My daughter wants to take
a framed to school,
a nude with loose breasts and a belly
ripe as the . Why? Because
we’re studying frogs, she says,
and it’s a frog. I cock my head
to consider the angle of the draped arm
but can’t get past the female form.
My daughter, though, is swimming
in amphibians, bringing home
scribbled pictures of tadpoles sprouting
splayed feet. At night, she sleeps
in the bedroom I painted pink,
her shelves lined with confectionary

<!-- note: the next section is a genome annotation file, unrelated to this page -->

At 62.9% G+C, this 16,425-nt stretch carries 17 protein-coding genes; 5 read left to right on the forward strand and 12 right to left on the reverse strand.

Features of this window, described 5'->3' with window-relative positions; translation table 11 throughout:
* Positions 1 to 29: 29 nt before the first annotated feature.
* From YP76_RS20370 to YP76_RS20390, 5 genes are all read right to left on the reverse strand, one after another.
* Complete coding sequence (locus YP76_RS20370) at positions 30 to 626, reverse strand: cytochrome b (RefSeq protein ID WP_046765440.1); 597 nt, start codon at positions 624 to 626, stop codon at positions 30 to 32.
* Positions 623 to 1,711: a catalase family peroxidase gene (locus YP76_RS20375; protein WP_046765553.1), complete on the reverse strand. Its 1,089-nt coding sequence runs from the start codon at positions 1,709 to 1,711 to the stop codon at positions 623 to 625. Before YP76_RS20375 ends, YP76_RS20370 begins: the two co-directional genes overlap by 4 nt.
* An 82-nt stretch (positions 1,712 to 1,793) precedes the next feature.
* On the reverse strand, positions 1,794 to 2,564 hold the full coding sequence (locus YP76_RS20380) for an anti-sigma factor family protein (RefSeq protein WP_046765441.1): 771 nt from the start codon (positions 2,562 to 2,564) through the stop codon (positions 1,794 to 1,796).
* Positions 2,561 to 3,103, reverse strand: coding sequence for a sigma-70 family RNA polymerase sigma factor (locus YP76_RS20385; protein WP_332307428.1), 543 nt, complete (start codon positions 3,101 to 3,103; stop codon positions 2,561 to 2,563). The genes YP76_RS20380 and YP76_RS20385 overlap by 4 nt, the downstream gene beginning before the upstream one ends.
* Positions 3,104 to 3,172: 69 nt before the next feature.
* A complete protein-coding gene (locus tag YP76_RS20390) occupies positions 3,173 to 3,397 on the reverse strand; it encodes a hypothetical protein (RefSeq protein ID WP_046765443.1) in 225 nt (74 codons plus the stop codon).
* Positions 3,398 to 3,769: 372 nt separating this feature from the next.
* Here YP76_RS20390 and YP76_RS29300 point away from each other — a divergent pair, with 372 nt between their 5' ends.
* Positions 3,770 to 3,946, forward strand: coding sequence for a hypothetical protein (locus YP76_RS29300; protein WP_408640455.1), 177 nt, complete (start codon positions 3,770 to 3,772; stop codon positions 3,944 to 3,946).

teapots and cups. By day, she wants
to be her brother when she grows up.
Lately, she’s morphed into
a creature who’d rather squirm free
than be held. O, how we see what we
want to see. My daughter, looking at
a nude, sees a frog for show-n-tell.
I look at her and see myself.
Everyone needs a poet in her life. My own personal poet doubles as my dear friend Deborah. Every so often, I wake up to a poem she’s left in my inbox. They’re always good; this one is exceptional. I can’t write a poem to save my soul. Well, the occasional limerick. But I’m lucky to have poetry — and poets — in my life.